3 stars may be a bit harsh for a movie with one of the most unsettling scenes I've seen, but the problem with the film is that it never becomes a whole. There's a conflict of tone that's never successfully resolved--director John Herzfeld wants to make a dark comedy full of satire aimed at Jerry Springer, Geraldo Rivera and the like; but he also wants to make a grisly, gritty action film filled with blood, murder, fire, and tragedy. These two aspects rub against one another uncomfortably, and although life may indeed be like that, the juxtaposition doesn't work well in this bit of art.
The dichotomy plagues the work further: there is terrific imagery, some great acting, some terrific writing; there's also lots of very typical Hollywood run-of-the-mill work. De Niro, as one of the two protagonists, is superb until the writers feel it necessarly to give him a girlfriend. The other protagonist, played by Edward Burns, is the stereotypical young hothead, who in spite of being an ace fire inspector, can't control himself around other people. I must admit that the two villains are both terrific, in terms of both writing and acting; but a bit of clowning at the end really destroyed the effect of the final scene for me.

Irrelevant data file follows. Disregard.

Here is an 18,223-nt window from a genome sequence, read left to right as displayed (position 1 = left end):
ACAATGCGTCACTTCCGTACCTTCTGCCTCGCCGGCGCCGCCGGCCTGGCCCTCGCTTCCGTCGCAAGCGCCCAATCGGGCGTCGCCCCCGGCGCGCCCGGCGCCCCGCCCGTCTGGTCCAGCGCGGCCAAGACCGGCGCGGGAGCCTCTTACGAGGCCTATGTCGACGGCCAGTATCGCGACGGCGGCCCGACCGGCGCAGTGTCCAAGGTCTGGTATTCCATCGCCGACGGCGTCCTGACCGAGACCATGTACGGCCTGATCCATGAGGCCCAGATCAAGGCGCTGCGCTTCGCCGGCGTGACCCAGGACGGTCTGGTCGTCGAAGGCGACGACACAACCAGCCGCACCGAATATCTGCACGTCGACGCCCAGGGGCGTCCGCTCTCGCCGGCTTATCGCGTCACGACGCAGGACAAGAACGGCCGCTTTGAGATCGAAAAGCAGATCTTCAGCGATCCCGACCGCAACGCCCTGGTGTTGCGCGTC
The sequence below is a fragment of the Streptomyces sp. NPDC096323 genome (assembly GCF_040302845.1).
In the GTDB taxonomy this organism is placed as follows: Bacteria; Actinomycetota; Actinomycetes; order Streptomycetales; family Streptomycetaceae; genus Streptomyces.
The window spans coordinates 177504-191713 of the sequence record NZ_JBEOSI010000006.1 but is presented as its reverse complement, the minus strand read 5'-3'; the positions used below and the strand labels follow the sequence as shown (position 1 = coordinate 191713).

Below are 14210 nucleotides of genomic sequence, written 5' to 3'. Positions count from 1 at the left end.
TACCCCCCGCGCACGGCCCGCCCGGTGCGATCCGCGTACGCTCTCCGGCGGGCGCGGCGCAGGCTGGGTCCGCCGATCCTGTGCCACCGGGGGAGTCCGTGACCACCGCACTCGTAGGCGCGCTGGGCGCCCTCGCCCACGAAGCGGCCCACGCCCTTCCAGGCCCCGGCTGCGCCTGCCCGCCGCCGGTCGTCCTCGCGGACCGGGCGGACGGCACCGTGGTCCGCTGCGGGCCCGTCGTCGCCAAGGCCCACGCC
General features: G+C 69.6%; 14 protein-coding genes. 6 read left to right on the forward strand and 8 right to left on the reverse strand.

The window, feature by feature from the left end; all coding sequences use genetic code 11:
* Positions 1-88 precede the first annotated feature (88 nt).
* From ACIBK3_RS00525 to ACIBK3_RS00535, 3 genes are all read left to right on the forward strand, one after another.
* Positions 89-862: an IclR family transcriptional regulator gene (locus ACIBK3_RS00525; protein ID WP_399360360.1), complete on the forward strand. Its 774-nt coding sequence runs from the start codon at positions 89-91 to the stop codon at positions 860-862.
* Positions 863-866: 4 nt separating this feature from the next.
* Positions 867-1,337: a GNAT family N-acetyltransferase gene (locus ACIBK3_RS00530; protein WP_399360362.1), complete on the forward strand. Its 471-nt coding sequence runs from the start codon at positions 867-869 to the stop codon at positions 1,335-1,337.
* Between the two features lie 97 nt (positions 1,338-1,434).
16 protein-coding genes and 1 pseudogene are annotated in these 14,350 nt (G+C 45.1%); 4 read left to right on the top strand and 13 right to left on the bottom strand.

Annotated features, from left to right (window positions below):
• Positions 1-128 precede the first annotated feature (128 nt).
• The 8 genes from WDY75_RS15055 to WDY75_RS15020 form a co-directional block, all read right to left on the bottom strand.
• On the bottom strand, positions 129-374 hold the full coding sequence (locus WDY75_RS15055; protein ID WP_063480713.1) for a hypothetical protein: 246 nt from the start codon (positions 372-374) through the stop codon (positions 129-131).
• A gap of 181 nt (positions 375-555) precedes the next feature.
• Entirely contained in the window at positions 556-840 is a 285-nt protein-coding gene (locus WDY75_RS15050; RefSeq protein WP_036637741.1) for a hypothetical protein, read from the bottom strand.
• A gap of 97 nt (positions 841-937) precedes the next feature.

If you do decide to see the movie--and in spite of my negative comments, the positive aspects of the film (especially the scene with De Niro and the two villians) make it worth viewing, be sure to stay tuned after the credits begin--Kelsey Grammer has a final bit that begins a minute or so into the credits.